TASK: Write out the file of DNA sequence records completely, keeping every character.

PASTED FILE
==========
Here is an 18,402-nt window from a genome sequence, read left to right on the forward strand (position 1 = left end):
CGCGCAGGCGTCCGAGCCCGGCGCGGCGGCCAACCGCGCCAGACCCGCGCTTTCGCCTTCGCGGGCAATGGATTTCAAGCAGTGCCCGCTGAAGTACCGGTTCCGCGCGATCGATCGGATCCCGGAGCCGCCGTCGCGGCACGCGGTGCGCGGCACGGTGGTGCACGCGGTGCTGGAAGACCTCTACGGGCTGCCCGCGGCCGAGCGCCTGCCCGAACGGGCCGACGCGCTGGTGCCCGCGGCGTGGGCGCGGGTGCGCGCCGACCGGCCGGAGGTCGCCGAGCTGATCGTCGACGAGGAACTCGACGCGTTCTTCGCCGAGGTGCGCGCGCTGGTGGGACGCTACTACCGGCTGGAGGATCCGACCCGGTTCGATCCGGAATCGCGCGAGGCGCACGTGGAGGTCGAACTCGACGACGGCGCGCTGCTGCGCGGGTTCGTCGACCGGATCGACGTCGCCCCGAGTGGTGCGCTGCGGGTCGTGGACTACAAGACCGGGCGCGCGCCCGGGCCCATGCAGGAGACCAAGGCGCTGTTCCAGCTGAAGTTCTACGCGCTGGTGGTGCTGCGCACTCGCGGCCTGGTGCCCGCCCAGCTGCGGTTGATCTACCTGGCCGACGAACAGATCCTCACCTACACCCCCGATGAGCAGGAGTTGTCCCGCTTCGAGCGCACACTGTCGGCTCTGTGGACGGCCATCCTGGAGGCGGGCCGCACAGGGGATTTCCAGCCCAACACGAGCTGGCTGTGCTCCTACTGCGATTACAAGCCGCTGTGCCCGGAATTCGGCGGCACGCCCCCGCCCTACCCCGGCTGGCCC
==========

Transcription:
Here is an 18,402-nt window from a genome sequence, read left to right on the forward strand (position 1 = left end):
CGCGCAGGCGTCCGAGCCCGGCGCGGCGGCCAACCGCGCCAGACCCGCGCTTTCGCCTTCGCGGGCAATGGATTTCAAGCAGTGCCCGCTGAAGTACCGGTTCCGCGCGATCGATCGGATCCCGGAGCCGCCGTCGCGGCACGCGGTGCGCGGCACGGTGGTGCACGCGGTGCTGGAAGACCTCTACGGGCTGCCCGCGGCCGAGCGCCTGCCCGAACGGGCCGACGCGCTGGTGCCCGCGGCGTGGGCGCGGGTGCGCGCCGACCGGCCGGAGGTCGCCGAGCTGATCGTCGACGAGGAACTCGACGCGTTCTTCGCCGAGGTGCGCGCGCTGGTGGGACGCTACTACCGGCTGGAGGATCCGACCCGGTTCGATCCGGAATCGCGCGAGGCGCACGTGGAGGTCGAACTCGACGACGGCGCGCTGCTGCGCGGGTTCGTCGACCGGATCGACGTCGCCCCGAGTGGTGCGCTGCGGGTCGTGGACTACAAGACCGGGCGCGCGCCCGGGCCCATGCAGGAGACCAAGGCGCTGTTCCAGCTGAAGTTCTACGCGCTGGTGGTGCTGCGCACTCGCGGCCTGGTGCCCGCCCAGCTGCGGTTGATCTACCTGGCCGACGAACAGATCCTCACCTACACCCCCGATGAGCAGGAGTTGTCCCGCTTCGAGCGCACACTGTCGGCTCTGTGGACGGCCATCCTGGAGGCGGGCCGCACAGGGGATTTCCAGCCCAACACGAGCTGGCTGTGCTCCTACTGCGATTACAAGCCGCTGTGCCCGGAATTCGGCGGCACGCCCCCGCCCTACCCCGGCTGGCCC